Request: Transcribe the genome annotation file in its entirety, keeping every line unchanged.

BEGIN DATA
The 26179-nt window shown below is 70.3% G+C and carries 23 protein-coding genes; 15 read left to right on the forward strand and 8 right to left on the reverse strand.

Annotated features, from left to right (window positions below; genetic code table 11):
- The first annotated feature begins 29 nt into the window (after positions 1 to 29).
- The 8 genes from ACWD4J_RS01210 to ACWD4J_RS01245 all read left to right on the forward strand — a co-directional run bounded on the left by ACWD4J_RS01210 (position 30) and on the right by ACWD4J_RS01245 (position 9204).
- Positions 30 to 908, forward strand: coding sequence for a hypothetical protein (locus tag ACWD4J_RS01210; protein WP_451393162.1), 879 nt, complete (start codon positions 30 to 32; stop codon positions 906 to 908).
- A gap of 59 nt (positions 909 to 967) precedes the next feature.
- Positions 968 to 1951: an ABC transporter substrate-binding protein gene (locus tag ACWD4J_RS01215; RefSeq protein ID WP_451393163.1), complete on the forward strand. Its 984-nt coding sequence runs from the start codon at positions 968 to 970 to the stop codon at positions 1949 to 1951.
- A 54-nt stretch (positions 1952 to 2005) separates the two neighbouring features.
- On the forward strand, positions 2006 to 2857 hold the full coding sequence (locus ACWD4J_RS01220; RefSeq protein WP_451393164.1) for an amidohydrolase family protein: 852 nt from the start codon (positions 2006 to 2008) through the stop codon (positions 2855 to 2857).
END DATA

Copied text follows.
The 26179-nt window shown below is 70.3% G+C and carries 23 protein-coding genes; 15 read left to right on the forward strand and 8 right to left on the reverse strand.

Annotated features, from left to right (window positions below; genetic code table 11):
- The first annotated feature begins 29 nt into the window (after positions 1 to 29).
- The 8 genes from ACWD4J_RS01210 to ACWD4J_RS01245 all read left to right on the forward strand — a co-directional run bounded on the left by ACWD4J_RS01210 (position 30) and on the right by ACWD4J_RS01245 (position 9204).
- Positions 30 to 908, forward strand: coding sequence for a hypothetical protein (locus tag ACWD4J_RS01210; protein WP_451393162.1), 879 nt, complete (start codon positions 30 to 32; stop codon positions 906 to 908).
- A gap of 59 nt (positions 909 to 967) precedes the next feature.
- Positions 968 to 1951: an ABC transporter substrate-binding protein gene (locus tag ACWD4J_RS01215; RefSeq protein ID WP_451393163.1), complete on the forward strand. Its 984-nt coding sequence runs from the start codon at positions 968 to 970 to the stop codon at positions 1949 to 1951.
- A 54-nt stretch (positions 1952 to 2005) separates the two neighbouring features.
- On the forward strand, positions 2006 to 2857 hold the full coding sequence (locus ACWD4J_RS01220; RefSeq protein WP_451393164.1) for an amidohydrolase family protein: 852 nt from the start codon (positions 2006 to 2008) through the stop codon (positions 2855 to 2857).